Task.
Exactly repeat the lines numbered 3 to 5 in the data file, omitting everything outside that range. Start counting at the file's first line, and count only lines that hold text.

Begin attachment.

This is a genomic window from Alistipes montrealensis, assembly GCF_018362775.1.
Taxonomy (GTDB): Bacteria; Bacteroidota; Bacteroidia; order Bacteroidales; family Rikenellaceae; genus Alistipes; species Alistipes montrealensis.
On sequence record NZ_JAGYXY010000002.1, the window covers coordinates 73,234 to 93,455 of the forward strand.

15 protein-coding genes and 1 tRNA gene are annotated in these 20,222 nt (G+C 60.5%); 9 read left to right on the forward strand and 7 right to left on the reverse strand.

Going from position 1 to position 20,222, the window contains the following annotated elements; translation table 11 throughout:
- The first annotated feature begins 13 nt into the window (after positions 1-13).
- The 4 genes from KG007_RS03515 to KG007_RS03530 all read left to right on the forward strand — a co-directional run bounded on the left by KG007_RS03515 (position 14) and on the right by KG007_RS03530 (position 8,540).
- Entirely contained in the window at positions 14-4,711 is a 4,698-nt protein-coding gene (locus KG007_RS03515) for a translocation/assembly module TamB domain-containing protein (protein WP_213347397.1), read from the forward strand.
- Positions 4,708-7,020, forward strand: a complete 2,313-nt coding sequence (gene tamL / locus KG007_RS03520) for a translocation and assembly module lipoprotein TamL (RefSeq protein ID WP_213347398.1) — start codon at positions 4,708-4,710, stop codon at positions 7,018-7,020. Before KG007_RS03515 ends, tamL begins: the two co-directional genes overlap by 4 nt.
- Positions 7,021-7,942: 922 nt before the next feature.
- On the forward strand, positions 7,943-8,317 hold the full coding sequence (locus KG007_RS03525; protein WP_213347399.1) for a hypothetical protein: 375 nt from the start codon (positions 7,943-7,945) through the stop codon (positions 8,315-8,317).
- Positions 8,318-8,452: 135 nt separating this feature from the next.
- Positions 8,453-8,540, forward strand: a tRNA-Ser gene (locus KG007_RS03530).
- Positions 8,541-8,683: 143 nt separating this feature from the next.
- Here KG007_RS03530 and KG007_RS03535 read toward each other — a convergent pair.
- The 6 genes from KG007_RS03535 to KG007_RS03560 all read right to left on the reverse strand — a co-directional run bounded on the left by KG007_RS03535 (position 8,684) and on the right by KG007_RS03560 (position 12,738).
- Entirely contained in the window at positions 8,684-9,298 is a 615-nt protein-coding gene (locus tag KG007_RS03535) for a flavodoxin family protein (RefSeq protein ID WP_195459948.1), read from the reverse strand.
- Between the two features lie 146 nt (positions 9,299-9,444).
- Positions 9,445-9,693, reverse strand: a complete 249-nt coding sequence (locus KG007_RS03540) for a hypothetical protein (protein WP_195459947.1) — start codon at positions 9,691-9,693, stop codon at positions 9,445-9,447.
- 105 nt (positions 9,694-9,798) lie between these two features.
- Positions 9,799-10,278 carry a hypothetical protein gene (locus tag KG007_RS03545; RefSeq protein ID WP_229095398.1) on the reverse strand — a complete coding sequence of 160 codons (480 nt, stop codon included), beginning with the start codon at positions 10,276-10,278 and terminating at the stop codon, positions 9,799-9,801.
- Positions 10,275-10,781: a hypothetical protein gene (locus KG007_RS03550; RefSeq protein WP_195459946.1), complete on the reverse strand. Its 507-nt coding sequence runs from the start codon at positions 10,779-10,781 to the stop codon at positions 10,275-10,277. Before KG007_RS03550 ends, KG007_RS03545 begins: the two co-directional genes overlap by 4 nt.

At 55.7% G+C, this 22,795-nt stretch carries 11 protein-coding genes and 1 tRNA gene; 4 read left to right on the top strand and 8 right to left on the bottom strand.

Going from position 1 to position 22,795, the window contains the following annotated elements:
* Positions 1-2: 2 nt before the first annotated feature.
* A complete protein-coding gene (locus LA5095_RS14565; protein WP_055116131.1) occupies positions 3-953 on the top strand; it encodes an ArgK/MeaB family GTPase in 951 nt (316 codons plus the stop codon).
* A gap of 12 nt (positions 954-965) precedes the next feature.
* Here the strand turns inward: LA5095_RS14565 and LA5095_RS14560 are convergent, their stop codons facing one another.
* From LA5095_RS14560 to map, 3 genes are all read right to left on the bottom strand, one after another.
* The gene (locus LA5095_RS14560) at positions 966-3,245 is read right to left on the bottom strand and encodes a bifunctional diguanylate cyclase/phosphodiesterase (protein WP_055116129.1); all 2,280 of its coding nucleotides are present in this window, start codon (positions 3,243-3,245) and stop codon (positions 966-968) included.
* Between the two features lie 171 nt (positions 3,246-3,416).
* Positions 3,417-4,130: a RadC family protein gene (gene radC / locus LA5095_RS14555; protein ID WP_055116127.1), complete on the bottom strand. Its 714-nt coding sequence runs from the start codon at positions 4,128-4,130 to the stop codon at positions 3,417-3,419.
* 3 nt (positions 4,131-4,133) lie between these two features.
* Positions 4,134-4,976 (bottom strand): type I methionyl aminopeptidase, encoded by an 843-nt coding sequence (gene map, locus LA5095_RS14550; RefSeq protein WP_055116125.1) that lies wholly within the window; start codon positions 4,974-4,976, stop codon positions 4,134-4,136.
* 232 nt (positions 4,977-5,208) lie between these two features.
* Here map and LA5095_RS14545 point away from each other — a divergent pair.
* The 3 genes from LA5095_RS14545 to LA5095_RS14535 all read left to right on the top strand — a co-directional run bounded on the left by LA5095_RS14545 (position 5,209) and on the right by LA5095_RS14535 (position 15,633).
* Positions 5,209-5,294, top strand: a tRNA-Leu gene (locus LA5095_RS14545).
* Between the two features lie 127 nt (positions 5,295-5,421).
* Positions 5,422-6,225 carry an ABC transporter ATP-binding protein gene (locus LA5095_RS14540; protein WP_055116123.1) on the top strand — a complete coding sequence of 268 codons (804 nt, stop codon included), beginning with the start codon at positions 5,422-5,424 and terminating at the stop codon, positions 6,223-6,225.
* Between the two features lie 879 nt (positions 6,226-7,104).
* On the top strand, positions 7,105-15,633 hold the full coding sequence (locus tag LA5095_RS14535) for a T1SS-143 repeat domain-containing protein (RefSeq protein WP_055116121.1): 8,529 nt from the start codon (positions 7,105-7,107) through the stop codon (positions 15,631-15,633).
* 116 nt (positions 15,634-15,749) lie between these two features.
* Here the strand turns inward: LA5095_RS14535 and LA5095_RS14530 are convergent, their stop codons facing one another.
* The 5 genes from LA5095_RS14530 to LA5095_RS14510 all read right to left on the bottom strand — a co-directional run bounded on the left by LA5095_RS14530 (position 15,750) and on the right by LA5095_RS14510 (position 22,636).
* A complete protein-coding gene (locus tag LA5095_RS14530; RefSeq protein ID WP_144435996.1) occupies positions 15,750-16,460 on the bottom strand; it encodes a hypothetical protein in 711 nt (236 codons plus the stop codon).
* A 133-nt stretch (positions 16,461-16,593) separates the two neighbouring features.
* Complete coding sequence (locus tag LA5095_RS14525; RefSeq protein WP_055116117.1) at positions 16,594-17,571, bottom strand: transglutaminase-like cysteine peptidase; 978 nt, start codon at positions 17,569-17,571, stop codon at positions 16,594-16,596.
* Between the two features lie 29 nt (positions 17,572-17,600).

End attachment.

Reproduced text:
On sequence record NZ_JAGYXY010000002.1, the window covers coordinates 73,234 to 93,455 of the forward strand.

15 protein-coding genes and 1 tRNA gene are annotated in these 20,222 nt (G+C 60.5%); 9 read left to right on the forward strand and 7 right to left on the reverse strand.

Going from position 1 to position 20,222, the window contains the following annotated elements; translation table 11 throughout: